My brother was one of a kind. Brilliant and funny, he had a meteoric rise as an entertainment lawyer whose clients included many successful artists and celebrities. One day, he called me from a meeting he was in, with an assortment of Reggae stars, including Bob and Rita Marley. As I picked up the phone he started coughing, "Are you sick?” I asked with concern. He laughed. “No, there was so much ganja being passed, I couldn’t breath anymore—he started to laugh. "In fact I couldn't see another face though the smoke. “ I laughed too and began to GUSH about Bob Marley and Bob Seger and how cool it must be for my brother to work with artists like them.
He sort of half-listened to my idolizing for a bit, than interrupted me, “Mike --celebrities, CEO's are people—just like you and I. They have to buy underwear, pay bills and put on a pair of pants one leg at a time.” At that time, I was still in High school and frankly part of that lesson slid off me like the baby oil and iodine we use to apply on our bodies in the hot summer sun. Thank God, I grew up. (And stopped using baby oil to tan!)
Despite my brother’s early and untimely death, I am forever grateful for these lessons that became invaluable to me as my career took me to Hollywood and eventually to Silicon Valley. Celebrities, CEO's and entitlement are a big part of both of these communities.
So I thought I would share my reflections on the lesson he taught me: How to treat others; rich or poor, white, black, young and old.
I learned friendships are not just about what current job someone has and how they can help you. Friendship is also not about counting the number of times you have helped people-if it doesn't come from your heart...don't do it. Certainly don't count!
Personal behavior matters. Whether you a worth a billion dollars or can't retire until you are 90. Whether you live humbly or live in a mansion, never take a vacation or choose to travel the world, whether you were lucky, smart, inherited wealth, worked for it, or count every penny in your paycheck to make ends meet. No matter what your financial situation is, Personal behavior matters.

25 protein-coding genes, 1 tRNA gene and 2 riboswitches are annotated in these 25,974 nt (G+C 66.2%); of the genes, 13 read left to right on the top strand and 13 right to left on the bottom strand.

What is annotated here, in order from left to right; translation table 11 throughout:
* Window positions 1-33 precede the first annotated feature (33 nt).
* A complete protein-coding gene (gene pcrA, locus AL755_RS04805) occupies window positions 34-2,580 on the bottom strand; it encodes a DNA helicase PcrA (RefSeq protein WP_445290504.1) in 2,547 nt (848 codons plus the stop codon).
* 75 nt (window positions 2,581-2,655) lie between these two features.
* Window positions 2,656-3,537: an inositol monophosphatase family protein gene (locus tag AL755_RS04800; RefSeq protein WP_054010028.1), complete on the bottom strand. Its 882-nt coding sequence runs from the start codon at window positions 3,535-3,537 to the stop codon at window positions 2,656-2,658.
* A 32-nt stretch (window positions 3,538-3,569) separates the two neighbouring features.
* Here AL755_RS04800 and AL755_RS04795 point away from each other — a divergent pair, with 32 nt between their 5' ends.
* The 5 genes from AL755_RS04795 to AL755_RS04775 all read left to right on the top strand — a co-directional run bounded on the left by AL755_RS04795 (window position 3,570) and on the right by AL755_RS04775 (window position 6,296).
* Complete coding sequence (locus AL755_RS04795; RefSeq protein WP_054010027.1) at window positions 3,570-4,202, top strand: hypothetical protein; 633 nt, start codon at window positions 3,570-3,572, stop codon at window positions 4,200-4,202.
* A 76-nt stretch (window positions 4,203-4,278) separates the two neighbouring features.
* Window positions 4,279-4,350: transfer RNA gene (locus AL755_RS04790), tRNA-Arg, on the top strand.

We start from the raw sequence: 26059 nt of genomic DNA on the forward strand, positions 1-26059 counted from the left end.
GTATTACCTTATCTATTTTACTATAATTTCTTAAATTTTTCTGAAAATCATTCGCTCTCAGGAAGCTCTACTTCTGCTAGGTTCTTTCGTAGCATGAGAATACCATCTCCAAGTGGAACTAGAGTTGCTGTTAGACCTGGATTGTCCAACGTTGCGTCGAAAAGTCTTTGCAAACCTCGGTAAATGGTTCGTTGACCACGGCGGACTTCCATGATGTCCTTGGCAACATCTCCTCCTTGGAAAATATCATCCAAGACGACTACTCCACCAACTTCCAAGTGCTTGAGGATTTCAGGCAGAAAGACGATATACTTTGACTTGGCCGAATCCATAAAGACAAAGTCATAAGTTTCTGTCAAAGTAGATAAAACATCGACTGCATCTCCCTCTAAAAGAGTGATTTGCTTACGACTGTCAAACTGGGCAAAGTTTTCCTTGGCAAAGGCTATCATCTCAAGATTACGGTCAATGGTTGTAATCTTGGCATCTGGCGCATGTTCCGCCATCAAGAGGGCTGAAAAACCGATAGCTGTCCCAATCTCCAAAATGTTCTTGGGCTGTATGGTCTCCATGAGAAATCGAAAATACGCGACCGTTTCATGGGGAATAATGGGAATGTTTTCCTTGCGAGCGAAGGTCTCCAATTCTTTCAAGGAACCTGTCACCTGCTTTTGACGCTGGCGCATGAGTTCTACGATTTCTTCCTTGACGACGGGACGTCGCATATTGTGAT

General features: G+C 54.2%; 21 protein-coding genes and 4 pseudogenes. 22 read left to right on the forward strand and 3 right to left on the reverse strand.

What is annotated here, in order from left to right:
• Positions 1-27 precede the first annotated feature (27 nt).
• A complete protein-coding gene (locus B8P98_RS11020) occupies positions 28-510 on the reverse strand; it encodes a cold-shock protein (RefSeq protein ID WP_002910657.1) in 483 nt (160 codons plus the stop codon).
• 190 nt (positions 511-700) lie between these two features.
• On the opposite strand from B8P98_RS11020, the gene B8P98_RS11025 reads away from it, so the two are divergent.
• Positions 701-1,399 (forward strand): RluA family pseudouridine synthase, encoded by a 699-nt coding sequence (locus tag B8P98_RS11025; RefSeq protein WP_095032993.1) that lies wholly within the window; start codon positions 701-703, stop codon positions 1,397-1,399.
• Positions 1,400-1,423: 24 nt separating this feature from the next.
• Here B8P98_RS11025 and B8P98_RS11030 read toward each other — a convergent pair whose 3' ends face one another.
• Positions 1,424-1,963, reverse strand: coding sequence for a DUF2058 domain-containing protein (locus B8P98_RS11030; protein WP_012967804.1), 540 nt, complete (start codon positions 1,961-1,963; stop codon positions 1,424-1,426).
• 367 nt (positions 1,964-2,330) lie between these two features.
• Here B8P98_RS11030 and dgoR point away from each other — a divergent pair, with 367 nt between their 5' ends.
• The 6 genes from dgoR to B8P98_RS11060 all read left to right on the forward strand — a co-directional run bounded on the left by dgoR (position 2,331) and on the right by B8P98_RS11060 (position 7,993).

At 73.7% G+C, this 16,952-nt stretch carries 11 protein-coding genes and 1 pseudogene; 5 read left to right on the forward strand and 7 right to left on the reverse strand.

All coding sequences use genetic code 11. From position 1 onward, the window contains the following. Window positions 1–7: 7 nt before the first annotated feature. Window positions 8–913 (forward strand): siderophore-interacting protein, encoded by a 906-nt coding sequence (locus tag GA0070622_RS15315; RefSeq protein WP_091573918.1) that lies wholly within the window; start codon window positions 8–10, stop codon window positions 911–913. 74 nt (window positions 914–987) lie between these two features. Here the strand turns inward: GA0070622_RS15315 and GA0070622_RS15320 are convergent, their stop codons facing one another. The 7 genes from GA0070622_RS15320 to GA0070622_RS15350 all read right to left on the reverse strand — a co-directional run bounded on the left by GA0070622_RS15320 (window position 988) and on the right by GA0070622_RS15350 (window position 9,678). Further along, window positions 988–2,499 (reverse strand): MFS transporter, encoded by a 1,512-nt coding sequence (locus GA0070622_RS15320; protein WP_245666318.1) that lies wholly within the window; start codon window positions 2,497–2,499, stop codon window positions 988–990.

Some people believe that money and power entitle you to breathe different air. Sometimes I think that breathing less oxygen-enriched air is WHAT brings out the narcissist, rude behavior in some. Being famous or wealthy—neither of these allow you a get out of jail free card for being rude or obnoxious. So don't do it! People will tell stories of you being obnoxious for years.
A few years back a new neighbor and a very high profile lawyer decided he did not like the unique style of a particular teacher in our local school. This was a beloved teacher in our community, who always put his heart and soul into teaching and loving our kids. The idea, that this person should decide what was right for the community based on his experiences is the type of rarified air behavior that I am talking about. Arrogant, patriarchal. Because you have an opinion, does not mean it is shared. (The good news is that our community rallied behind the teacher.)
Another example was a billionaire who came to Palo Alto looking for some office space. Turns out the only place he felt “suited his needs” was already occupied by long time tenants. He first offered to buy the building, the owner said no. He than asked the owner what the current tenant was paying and he offered to double it. Never thinking for a moment about the unintended consequences of his behavior. (The current tenants being ousted and how the rent increase might affect other tenants in the community.) Some might call this "Business", I call this the rarified air syndrome. Never mind what you model to your children.
It doesn’t have to be large gestures or egregious behavior…it can be as simple as believing you don’t need to wait in a line, or in your frustration--you shout at the United representative that you are a million miler and you couldn’t possibly fly coach. Coach is not a disease, by the way. : )
And...Do you really think we all need to hear your conversation?
The point I am making and the lesson my brother gave me was this- --Ultimately who you are and how you behave is so much more critical than what you have.
“The Dali Lama, when asked what surprised him most about humanity, he said: Man. Because he sacrifices his health in order to make money. Then he sacrifices his money to recuperate his health. And then he is so anxious about the future that he does not enjoy the present: the result being that he does not live in the present or the future; he lives as if he is never going to die, and then dies having never really lived.”
The human Condition. Rarified Air. We all behave poorly at one time or another. The good news is that a little time in the mirror can help us to recalibrate.
The bad news is that breathing from a higher elevation, does not preventanyone from the tragedies that befall all human beings. Sadly.
At 11,000 feet you may still be able to look down at the masses, but to take those pants off, you still need to remove them, one leg at a time.